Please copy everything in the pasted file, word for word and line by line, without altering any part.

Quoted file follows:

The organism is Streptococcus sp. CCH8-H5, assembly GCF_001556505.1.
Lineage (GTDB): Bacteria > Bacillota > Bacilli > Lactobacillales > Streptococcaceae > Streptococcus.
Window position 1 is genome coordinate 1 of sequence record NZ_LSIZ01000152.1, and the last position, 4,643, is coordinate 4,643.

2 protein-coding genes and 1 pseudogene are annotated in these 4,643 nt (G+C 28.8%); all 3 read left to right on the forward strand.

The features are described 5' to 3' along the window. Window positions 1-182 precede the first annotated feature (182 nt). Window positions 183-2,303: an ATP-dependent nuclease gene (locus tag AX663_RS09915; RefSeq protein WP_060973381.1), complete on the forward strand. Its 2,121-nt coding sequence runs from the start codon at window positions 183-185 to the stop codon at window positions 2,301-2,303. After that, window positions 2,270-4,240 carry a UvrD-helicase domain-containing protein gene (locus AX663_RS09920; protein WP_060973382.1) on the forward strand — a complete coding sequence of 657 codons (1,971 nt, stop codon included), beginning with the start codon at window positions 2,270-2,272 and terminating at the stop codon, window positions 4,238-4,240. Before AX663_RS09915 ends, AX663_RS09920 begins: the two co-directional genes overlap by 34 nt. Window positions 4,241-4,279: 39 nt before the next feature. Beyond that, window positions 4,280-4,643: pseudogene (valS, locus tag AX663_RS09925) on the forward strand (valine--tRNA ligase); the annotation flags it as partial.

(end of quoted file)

The organism is Streptococcus sp. CCH8-H5, assembly GCF_001556505.1.
Lineage (GTDB): Bacteria > Bacillota > Bacilli > Lactobacillales > Streptococcaceae > Streptococcus.
Window position 1 is genome coordinate 1 of sequence record NZ_LSIZ01000152.1, and the last position, 4,643, is coordinate 4,643.

2 protein-coding genes and 1 pseudogene are annotated in these 4,643 nt (G+C 28.8%); all 3 read left to right on the forward strand.

The features are described 5' to 3' along the window. Window positions 1-182 precede the first annotated feature (182 nt). Window positions 183-2,303: an ATP-dependent nuclease gene (locus tag AX663_RS09915; RefSeq protein WP_060973381.1), complete on the forward strand. Its 2,121-nt coding sequence runs from the start codon at window positions 183-185 to the stop codon at window positions 2,301-2,303. After that, window positions 2,270-4,240 carry a UvrD-helicase domain-containing protein gene (locus AX663_RS09920; protein WP_060973382.1) on the forward strand — a complete coding sequence of 657 codons (1,971 nt, stop codon included), beginning with the start codon at window positions 2,270-2,272 and terminating at the stop codon, window positions 4,238-4,240. Before AX663_RS09915 ends, AX663_RS09920 begins: the two co-directional genes overlap by 34 nt. Window positions 4,241-4,279: 39 nt before the next feature. Beyond that, window positions 4,280-4,643: pseudogene (valS, locus tag AX663_RS09925) on the forward strand (valine--tRNA ligase); the annotation flags it as partial.